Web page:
He was offered a place to do a PhD at Imperial, but he had no right of residence so the best move was to find a job. Again, Hedda came to the rescue. She had seen a Lectureship advertised at Bristol and advised Yon to apply. This he did, and so started his academic career and his lifelong collaboration with Gordon Rogers which resulted in The Book.
Postwar England wasn’t always easy for immigrants who came from continental Europe. Prejudice was rife at this time, and John decided that it was best for him and any future family if he changed his name from Meyerowitz to the very English name of Mayhew, which he did in 1952. About this time, John was invited to be the sub-warden at Wills Hall, where he lived until, in 1957, he married Cora Lamboll whom he had met on a skiing holiday in Kitzbuhel. John said it wasn’t his skiing that impressed Cora, but that he had with him a catalogue about an exhibition on Diaghilev’s Ballets Russes, indicating that he must be a man of high culture.
Apart from his many papers on thermofluids, John helped to bring about the conversion of British engineers from feet, pounds, and British Thermal Units to the SI (Systeme International) or metric system. He helped the Institution of Mechanical Engineers, of which he was a Fellow, to rewrite their Guide for Publishing Papers to give guidance to British authors as to how to convert to the new system. He desperately tried to persuade the decision-makers to take this chance to change from the kilogram as the basic unit of mass; he even tried to get the kilogram renamed as the Gaulle, after the then President of France. But armies of continental grocers would have none of it and Mayhew failed in his bid for rationalisation.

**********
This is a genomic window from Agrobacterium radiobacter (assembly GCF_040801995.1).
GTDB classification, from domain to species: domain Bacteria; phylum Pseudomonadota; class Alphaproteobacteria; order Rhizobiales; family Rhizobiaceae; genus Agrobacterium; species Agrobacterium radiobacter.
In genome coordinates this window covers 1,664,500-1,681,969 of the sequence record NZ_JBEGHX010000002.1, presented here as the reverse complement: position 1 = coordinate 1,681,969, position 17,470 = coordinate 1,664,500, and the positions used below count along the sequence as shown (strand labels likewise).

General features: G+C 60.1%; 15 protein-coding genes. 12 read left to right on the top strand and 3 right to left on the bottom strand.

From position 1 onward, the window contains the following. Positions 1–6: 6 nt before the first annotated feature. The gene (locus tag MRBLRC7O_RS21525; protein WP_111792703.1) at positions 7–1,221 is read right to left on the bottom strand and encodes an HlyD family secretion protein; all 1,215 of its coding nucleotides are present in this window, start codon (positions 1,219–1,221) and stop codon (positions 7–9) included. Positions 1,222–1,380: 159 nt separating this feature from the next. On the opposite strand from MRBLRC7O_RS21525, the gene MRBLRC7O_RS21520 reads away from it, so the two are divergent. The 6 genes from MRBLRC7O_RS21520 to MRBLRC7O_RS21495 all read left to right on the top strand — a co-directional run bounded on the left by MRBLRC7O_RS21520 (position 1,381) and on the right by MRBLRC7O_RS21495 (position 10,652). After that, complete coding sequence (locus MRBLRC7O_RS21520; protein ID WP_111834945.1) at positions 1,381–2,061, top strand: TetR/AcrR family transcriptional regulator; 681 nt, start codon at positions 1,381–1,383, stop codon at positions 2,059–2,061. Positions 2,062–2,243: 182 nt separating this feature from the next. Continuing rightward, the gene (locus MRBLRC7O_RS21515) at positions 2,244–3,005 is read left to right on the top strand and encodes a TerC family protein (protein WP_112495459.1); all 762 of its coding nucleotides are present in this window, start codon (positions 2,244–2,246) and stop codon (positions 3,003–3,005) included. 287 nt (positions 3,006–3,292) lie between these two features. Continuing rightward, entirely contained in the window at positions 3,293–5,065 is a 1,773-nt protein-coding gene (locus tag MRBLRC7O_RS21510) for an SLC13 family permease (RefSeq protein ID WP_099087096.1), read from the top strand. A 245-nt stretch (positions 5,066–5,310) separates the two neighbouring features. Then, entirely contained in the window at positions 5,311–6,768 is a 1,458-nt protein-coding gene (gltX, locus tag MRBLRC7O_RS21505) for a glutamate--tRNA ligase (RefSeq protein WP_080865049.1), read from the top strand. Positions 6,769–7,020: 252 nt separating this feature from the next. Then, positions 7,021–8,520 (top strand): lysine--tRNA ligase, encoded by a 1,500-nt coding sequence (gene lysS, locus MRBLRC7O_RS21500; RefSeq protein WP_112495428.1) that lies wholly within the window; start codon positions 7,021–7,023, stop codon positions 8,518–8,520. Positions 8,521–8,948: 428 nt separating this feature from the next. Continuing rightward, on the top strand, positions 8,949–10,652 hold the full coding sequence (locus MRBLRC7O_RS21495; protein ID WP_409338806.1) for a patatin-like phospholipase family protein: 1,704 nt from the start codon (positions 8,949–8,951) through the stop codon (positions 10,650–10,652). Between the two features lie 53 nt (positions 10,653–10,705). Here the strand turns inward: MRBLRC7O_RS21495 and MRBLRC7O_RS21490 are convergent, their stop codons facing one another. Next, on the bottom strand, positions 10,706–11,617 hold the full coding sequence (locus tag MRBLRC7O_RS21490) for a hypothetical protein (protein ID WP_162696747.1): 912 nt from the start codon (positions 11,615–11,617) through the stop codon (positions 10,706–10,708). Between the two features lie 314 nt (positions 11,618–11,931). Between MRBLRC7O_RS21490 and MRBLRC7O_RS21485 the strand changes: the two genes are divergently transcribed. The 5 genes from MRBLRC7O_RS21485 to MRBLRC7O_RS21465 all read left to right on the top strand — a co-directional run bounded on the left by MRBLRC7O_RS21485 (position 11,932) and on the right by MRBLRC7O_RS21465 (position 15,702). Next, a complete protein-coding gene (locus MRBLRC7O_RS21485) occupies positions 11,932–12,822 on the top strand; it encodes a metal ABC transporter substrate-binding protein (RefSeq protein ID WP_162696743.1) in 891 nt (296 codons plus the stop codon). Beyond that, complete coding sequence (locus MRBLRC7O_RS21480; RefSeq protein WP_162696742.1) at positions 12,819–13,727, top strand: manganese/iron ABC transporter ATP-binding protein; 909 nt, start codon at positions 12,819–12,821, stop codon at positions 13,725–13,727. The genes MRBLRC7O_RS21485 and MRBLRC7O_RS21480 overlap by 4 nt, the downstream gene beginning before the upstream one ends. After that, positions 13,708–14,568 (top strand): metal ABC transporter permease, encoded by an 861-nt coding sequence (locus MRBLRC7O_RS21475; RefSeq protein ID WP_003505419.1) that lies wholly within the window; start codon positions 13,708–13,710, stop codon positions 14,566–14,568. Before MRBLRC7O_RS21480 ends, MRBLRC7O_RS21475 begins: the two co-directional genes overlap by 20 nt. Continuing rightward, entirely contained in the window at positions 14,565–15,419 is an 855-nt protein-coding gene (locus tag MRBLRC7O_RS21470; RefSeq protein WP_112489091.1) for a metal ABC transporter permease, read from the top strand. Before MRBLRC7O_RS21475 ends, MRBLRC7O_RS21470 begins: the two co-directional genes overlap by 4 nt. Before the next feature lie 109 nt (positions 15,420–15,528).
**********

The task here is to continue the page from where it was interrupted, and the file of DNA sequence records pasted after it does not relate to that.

During the ‘Dirty jobs strike’ in 1970, the lower courtyard of the Engineering building accumulated a lot of black refuse sacks containing food waste which began to smell and were attracting vermin. John collected two or three strong young lecturers to help shift these sacks into an empty room in the basement. While we were doing this, the University Socialist Society (SocSoc) got wind of what we were doing and came to stop us. Among various epithets, we were described as ‘fascists’. Having experienced fascism in reality as a Jewish boy in Berlin, John’s response was, to say the least, steamy, and the SocSoc crept away with their tails well and truly between their legs.
Although John had Jewish ancestry, he chose to be confirmed and married in the Christian church and brought up his own family in the Christian faith. At heart he believed that Christian teaching was essentially a civilising influence.
Yon Mayhew is survived by his wife Cora, his two sons Jeremy and Roger and his daughter Nicola. His son Nigel predeceased him.
A version of this obituary appeared in The Times on Thursday 13 February. Other obituaries have appeared in The Independent (25 December 2013), The Telegraph (26 November 2013), and The Financial Times (17 November 2013).